The San Francisco 49ers had been smacking the Atlanta Falcons around for years. Hell, they’d been crushing the spirits of the entire division for the better part of a decade, and they rode into the ’91 season with five consecutive NFC West titles. Compare that to the Falcons, who had suffered through 10 straight losing seasons in which they won a total of 50 games.
Enter Tim McKyer. After intercepting 15 passes in his first three seasons with the 49ers, the cornerback couldn’t stay on the field and fell out of favor with George Seifert in 1989. After that season he was traded to the Dolphins for second- and 10th-round picks. McKyer only lasted one year in Miami, and was dealt to the Falcons for third- and 12th-round selections.
The Falcons badly needed an upgrade over the awful Charles Dimry, who couldn’t handle being the cornerback teams challenged because they were afraid of Deion Sanders (Jerry Rice torched Dimry for 225 yards and 5 TD at Fulton County Stadium in 1990). The former 49ers corner felt he was up to the challenge, and the swagger-laden Falcons were a perfect match for the mouthy McKyer.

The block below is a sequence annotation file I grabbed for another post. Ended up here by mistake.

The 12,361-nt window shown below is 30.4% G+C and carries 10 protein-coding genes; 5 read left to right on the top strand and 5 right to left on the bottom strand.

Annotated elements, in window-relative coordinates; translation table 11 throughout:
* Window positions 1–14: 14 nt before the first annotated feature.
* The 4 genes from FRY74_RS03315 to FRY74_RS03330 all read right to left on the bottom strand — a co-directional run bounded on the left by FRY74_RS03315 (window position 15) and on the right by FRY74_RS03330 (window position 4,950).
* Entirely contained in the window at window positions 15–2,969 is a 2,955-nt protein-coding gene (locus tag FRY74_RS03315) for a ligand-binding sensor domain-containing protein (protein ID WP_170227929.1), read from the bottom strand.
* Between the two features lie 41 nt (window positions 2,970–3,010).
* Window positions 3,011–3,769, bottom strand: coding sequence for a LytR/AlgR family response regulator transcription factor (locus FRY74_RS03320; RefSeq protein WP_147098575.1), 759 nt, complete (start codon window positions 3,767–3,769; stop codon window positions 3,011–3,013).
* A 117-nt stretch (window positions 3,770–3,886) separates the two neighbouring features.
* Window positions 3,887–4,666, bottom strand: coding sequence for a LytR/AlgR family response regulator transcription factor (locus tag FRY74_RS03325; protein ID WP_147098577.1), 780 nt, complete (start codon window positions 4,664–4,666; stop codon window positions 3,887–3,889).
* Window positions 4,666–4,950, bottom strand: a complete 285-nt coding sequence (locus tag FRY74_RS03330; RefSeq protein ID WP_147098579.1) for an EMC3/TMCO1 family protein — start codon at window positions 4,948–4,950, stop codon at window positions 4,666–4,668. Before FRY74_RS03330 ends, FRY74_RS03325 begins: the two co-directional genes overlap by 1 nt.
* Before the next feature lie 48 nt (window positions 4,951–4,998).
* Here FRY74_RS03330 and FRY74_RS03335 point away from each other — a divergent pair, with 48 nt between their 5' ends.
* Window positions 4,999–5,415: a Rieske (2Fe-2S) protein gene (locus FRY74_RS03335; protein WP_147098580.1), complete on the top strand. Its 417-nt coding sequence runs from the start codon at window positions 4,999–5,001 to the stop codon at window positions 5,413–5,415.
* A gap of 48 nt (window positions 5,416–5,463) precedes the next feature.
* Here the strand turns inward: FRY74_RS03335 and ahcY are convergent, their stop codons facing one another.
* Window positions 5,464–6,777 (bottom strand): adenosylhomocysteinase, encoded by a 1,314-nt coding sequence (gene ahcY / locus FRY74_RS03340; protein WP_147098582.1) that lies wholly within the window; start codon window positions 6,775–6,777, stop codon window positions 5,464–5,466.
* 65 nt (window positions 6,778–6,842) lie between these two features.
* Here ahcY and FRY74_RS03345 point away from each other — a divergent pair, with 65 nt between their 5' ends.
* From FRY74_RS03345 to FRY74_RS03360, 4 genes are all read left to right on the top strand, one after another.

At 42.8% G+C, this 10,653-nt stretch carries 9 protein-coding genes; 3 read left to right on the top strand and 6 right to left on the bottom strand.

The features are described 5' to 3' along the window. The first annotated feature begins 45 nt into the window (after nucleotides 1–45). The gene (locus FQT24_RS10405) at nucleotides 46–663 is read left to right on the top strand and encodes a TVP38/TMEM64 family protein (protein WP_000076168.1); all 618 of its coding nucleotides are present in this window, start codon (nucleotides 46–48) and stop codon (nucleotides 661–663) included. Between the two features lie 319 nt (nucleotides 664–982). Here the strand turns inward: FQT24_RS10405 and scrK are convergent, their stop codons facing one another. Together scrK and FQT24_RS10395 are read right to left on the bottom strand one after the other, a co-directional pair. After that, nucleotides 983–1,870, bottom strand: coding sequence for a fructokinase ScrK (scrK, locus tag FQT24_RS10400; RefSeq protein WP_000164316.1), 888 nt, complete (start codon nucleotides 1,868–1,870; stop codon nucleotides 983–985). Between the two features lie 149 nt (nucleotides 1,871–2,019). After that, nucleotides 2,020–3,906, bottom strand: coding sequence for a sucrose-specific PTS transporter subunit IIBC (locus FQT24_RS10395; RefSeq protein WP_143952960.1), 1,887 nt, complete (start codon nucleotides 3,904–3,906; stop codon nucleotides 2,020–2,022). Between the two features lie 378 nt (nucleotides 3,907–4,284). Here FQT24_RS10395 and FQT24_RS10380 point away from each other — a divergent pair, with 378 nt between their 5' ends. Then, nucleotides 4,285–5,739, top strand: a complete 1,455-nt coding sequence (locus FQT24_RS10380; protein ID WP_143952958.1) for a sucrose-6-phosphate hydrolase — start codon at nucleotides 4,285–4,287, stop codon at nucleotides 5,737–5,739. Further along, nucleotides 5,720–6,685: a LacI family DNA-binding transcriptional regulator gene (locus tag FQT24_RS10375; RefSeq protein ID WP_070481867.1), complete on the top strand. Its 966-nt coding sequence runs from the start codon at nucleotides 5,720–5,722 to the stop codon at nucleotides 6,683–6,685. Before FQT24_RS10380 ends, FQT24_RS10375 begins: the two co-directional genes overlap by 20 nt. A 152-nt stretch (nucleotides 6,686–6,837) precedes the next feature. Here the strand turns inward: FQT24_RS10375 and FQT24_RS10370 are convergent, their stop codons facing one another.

“Atlanta is utopia for me,” McKyer said this week from camp in Suwanee, Ga. “You look around at all the personalities here and tell me I don’t fit in like a glove.”
In Miami he clashed like Zubaz pants with a navy pinstripe jacket. At first, he was regarded as a breath of fresh air. By season’s end, when he irked some players and coaches by calling Kansas City’s secondary “suspect” before a playoff game, many thought his act had grown stale.
The Falcons’ new black jerseys signaled a fresh start for the previously nondescript franchise in 1990. After adding McKyer, Jerry Glanville’s team finally started winning in ’91. Their 10-6 record wasn’t good enough to win the NFC West, but they were good enough to keep the 49ers out of the playoffs. McKyer intercepted Steve Young twice the first time the Falcons and 49ers met, a 39-34 Atlanta win at Candlestick Park.
Both teams were 4-4 the second time around, and Atlanta intercepted Young and Steve Bono once apiece in a 17-14 win that ended with a Hail Mary touchdown pass to Michael Haynes. No interceptions for McKyer this time, instead it was Sanders and Brian Jordan who came up with one pick each. But the damage was done as far as the 49ers were concerned. San Francisco would lose 10-3 the next week in New Orleans (the Saints finished 11-5 to win the NFC West that year), and even after finishing the season with six consecutive wins and the same record as the Falcons, it was Atlanta who made it to the Wild Card round ahead of San Francisco.
The Saints were the better team, but the Falcons were the better rival. Brash, unapologetic, and featuring a player who refused to fit in with the mighty 49ers. San Francisco wasn’t used to getting challenged from within the division, especially by a team that wasn’t the Rams.